Genetic approaches in zebrafish are now beginning to shed light on the commissural pathways that control swimming movements, which previously relied on pharmacological manipulations 52–53,88–89. Mutations in the glycine receptor b2 gene (glrb2) that prevent glycine receptor clustering cause trunk muscles on both sides of the animal to contract synchronously 93. Likewise, fish lacking GlyT1 glycine transporter activity have enhanced glycinergic transmission and are unable to generate rhythmic swimming movements 94. Although these findings support a role for glycinergic commissural neurons in coupling the CPG networks in each half of the cord, both mutations affect inhibitory transmission non-specifically. To date it has not been possible to selectively inactivate inhibitory commissural neurons in zebrafish. Moreover, there are likely to be multiple glycinergic commissural neurons in swimming vertebrates: the commissural connections typically depicted in schematics of the swimming CPG (see ref. 5) probably derive from more than one cell type.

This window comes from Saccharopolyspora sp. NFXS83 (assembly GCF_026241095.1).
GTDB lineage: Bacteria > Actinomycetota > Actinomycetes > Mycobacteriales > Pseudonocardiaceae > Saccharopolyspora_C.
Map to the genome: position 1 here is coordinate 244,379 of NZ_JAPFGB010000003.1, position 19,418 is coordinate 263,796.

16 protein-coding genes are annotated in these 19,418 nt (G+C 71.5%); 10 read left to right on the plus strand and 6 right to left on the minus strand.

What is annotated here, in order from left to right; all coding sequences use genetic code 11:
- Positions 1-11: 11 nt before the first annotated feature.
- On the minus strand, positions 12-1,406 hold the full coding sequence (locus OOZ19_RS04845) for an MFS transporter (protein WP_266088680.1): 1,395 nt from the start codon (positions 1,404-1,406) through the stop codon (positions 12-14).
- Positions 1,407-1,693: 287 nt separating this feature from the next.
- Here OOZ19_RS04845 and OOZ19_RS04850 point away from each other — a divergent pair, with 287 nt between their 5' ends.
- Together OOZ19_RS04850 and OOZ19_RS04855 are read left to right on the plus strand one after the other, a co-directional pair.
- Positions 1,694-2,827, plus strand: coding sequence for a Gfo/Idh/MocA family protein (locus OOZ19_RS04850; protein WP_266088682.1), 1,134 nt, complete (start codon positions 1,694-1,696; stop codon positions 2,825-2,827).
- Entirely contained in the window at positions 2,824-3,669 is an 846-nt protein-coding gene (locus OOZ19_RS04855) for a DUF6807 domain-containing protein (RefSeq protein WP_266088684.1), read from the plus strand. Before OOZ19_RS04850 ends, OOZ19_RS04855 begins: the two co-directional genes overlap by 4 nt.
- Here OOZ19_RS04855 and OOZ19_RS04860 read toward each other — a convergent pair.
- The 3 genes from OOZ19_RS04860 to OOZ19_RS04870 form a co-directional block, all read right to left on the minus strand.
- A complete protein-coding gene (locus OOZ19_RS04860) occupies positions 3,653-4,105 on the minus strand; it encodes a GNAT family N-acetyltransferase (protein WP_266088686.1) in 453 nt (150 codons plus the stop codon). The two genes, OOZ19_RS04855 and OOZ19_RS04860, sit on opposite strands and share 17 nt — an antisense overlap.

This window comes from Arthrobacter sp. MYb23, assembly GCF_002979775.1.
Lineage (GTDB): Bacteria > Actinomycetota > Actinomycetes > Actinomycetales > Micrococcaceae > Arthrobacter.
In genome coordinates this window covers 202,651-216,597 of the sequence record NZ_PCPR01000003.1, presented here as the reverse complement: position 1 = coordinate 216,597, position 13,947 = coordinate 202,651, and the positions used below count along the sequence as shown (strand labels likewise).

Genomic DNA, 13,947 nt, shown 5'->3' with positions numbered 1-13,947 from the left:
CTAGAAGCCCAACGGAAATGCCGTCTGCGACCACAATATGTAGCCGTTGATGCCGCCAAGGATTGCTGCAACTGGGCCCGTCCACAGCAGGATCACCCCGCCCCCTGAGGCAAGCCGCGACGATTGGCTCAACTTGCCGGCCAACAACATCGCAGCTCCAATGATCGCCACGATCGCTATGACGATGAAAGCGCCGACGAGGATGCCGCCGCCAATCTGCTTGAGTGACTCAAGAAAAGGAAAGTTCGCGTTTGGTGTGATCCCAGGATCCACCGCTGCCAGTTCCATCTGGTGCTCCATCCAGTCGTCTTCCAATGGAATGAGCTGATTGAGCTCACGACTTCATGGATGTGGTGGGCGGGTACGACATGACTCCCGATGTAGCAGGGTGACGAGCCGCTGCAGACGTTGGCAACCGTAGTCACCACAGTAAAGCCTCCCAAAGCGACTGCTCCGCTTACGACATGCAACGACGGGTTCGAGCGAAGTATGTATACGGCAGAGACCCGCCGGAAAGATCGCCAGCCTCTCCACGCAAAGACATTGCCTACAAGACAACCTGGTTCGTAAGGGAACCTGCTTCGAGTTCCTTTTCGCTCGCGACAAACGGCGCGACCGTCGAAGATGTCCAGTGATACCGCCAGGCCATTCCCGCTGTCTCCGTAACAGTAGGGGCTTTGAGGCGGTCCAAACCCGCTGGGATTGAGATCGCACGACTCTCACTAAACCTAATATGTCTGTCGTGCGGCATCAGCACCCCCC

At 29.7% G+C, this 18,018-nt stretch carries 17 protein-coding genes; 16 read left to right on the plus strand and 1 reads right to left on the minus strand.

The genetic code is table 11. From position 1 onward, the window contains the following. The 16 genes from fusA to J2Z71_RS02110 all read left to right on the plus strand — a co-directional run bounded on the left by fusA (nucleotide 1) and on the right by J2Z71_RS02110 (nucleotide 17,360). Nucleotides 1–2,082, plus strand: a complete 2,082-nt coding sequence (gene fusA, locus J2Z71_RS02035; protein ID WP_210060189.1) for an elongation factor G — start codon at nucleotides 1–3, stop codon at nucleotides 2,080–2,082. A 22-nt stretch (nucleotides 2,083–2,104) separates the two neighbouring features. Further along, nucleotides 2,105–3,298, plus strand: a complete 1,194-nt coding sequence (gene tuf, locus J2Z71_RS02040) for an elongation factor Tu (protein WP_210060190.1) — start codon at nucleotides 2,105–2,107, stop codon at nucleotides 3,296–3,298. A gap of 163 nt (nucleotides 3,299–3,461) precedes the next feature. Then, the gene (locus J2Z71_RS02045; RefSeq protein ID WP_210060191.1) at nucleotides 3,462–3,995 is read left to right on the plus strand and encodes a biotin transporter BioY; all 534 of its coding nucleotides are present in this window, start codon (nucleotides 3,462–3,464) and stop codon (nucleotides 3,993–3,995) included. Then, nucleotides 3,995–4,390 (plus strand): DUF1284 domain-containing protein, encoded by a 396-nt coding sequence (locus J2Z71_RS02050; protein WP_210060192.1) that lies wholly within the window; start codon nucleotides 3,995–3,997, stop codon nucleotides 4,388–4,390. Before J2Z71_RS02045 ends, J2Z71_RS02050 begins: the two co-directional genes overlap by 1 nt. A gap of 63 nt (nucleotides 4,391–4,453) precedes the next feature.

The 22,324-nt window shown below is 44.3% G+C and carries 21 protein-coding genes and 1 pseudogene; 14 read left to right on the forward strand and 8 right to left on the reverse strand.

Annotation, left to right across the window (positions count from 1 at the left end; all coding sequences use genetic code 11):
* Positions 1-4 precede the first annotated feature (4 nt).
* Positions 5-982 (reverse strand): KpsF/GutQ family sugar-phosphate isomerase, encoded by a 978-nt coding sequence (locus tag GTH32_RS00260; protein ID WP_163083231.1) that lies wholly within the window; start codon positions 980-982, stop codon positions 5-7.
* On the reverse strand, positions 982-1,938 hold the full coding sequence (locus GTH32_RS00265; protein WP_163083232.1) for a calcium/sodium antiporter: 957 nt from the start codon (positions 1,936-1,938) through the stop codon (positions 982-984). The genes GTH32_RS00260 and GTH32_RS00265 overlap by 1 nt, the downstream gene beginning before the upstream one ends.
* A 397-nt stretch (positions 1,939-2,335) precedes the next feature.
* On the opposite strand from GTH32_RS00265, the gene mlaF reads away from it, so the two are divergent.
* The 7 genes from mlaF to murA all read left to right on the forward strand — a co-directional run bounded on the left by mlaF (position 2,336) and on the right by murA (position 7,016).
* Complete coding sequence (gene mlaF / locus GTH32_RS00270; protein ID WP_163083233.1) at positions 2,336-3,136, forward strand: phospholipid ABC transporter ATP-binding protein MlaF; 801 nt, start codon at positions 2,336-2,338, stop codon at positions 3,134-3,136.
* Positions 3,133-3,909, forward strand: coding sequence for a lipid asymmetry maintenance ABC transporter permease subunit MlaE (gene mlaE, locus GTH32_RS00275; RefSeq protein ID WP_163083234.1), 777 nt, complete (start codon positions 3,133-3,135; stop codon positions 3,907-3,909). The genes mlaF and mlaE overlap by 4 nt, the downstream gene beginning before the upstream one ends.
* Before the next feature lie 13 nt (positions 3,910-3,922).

Excitatory neurons are also components of the locomotor commissural network, with the V3 neurons being the major class of excitatory commissural neurons in the mouse spinal cord 40. V3 neurons play an important role in establishing a stable and balanced locomotor rhythm. Although largely dispensable for left-right alternation, they are important for the production of a symmetrical motor output from the spinal cord 40. While homologues of V3 neurons in fish have not been identified, the VeMe and UCoD cells show marked similarities in their morphology and neurotransmitter phenotypes 96–97 (Figure 4). A class of excitatory commissural neurons in the zebrafish hindbrain, the spiral fibre neurons, can also regulate motor behaviors via descending reticulospinal pathways. The spiral fibre neurons form a circuit that controls fast turning movements and the escape reflex. In space cadet mutant fish, their axons no longer cross the ventral commissure to innervate Mauthner cells and inhibitory PHP interneurons that are presynaptic to Mauthner cells 95. This leads to abnormal turning when the escape reflex is activated.